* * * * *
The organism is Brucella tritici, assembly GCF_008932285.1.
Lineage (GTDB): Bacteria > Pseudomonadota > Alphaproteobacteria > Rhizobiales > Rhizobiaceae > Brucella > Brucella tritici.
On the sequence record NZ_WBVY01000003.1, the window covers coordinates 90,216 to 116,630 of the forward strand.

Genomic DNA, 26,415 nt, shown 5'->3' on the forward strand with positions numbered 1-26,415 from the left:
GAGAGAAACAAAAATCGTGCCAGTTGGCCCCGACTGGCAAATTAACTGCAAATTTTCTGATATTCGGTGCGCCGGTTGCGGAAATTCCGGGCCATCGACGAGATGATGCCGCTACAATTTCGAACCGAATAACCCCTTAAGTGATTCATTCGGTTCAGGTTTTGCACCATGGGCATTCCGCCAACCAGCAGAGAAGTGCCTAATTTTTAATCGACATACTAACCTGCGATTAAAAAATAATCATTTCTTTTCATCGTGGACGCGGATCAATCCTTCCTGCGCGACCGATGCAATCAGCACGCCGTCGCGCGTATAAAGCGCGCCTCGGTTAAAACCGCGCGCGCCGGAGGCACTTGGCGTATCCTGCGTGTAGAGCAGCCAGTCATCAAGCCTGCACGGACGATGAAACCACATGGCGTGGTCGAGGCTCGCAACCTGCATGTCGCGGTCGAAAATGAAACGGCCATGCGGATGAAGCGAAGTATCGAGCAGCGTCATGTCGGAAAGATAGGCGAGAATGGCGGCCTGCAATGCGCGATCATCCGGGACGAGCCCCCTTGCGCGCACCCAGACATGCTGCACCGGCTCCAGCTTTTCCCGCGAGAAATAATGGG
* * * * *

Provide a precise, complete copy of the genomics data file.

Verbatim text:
The organism is Brucella tritici, assembly GCF_008932285.1.
Lineage (GTDB): Bacteria > Pseudomonadota > Alphaproteobacteria > Rhizobiales > Rhizobiaceae > Brucella > Brucella tritici.
On the sequence record NZ_WBVY01000003.1, the window covers coordinates 90,216 to 116,630 of the forward strand.

Genomic DNA, 26,415 nt, shown 5'->3' on the forward strand with positions numbered 1-26,415 from the left:
GAGAGAAACAAAAATCGTGCCAGTTGGCCCCGACTGGCAAATTAACTGCAAATTTTCTGATATTCGGTGCGCCGGTTGCGGAAATTCCGGGCCATCGACGAGATGATGCCGCTACAATTTCGAACCGAATAACCCCTTAAGTGATTCATTCGGTTCAGGTTTTGCACCATGGGCATTCCGCCAACCAGCAGAGAAGTGCCTAATTTTTAATCGACATACTAACCTGCGATTAAAAAATAATCATTTCTTTTCATCGTGGACGCGGATCAATCCTTCCTGCGCGACCGATGCAATCAGCACGCCGTCGCGCGTATAAAGCGCGCCTCGGTTAAAACCGCGCGCGCCGGAGGCACTTGGCGTATCCTGCGTGTAGAGCAGCCAGTCATCAAGCCTGCACGGACGATGAAACCACATGGCGTGGTCGAGGCTCGCAACCTGCATGTCGCGGTCGAAAATGAAACGGCCATGCGGATGAAGCGAAGTATCGAGCAGCGTCATGTCGGAAAGATAGGCGAGAATGGCGGCCTGCAATGCGCGATCATCCGGGACGAGCCCCCTTGCGCGCACCCAGACATGCTGCACCGGCTCCAGCTTTTCCCGCGAGAAATAATGGG